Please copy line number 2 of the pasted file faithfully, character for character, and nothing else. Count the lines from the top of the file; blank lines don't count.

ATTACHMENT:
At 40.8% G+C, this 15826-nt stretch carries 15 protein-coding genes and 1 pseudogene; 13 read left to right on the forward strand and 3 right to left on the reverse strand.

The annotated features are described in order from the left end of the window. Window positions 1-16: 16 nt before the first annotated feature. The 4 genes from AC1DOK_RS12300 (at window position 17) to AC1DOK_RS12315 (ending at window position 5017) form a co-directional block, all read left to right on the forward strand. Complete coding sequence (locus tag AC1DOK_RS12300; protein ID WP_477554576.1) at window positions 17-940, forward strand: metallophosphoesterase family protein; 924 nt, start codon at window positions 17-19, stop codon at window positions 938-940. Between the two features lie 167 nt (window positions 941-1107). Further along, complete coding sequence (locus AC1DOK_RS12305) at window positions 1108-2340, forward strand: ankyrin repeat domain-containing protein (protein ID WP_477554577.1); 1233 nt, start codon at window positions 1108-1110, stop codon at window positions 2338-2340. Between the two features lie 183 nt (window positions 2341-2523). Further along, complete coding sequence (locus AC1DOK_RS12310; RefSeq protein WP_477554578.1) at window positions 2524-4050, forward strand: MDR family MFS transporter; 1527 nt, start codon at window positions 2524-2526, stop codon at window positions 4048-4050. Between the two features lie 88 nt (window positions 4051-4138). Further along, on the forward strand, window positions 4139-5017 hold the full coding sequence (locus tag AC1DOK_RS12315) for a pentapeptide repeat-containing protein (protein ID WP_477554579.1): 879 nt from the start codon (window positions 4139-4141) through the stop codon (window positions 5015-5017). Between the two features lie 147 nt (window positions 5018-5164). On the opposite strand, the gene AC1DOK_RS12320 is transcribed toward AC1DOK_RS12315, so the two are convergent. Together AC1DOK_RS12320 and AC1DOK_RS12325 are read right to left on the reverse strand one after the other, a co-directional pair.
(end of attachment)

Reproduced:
The annotated features are described in order from the left end of the window. Window positions 1-16: 16 nt before the first annotated feature. The 4 genes from AC1DOK_RS12300 (at window position 17) to AC1DOK_RS12315 (ending at window position 5017) form a co-directional block, all read left to right on the forward strand. Complete coding sequence (locus tag AC1DOK_RS12300; protein ID WP_477554576.1) at window positions 17-940, forward strand: metallophosphoesterase family protein; 924 nt, start codon at window positions 17-19, stop codon at window positions 938-940. Between the two features lie 167 nt (window positions 941-1107). Further along, complete coding sequence (locus AC1DOK_RS12305) at window positions 1108-2340, forward strand: ankyrin repeat domain-containing protein (protein ID WP_477554577.1); 1233 nt, start codon at window positions 1108-1110, stop codon at window positions 2338-2340. Between the two features lie 183 nt (window positions 2341-2523). Further along, complete coding sequence (locus AC1DOK_RS12310; RefSeq protein WP_477554578.1) at window positions 2524-4050, forward strand: MDR family MFS transporter; 1527 nt, start codon at window positions 2524-2526, stop codon at window positions 4048-4050. Between the two features lie 88 nt (window positions 4051-4138). Further along, on the forward strand, window positions 4139-5017 hold the full coding sequence (locus tag AC1DOK_RS12315) for a pentapeptide repeat-containing protein (protein ID WP_477554579.1): 879 nt from the start codon (window positions 4139-4141) through the stop codon (window positions 5015-5017). Between the two features lie 147 nt (window positions 5018-5164). On the opposite strand, the gene AC1DOK_RS12320 is transcribed toward AC1DOK_RS12315, so the two are convergent. Together AC1DOK_RS12320 and AC1DOK_RS12325 are read right to left on the reverse strand one after the other, a co-directional pair.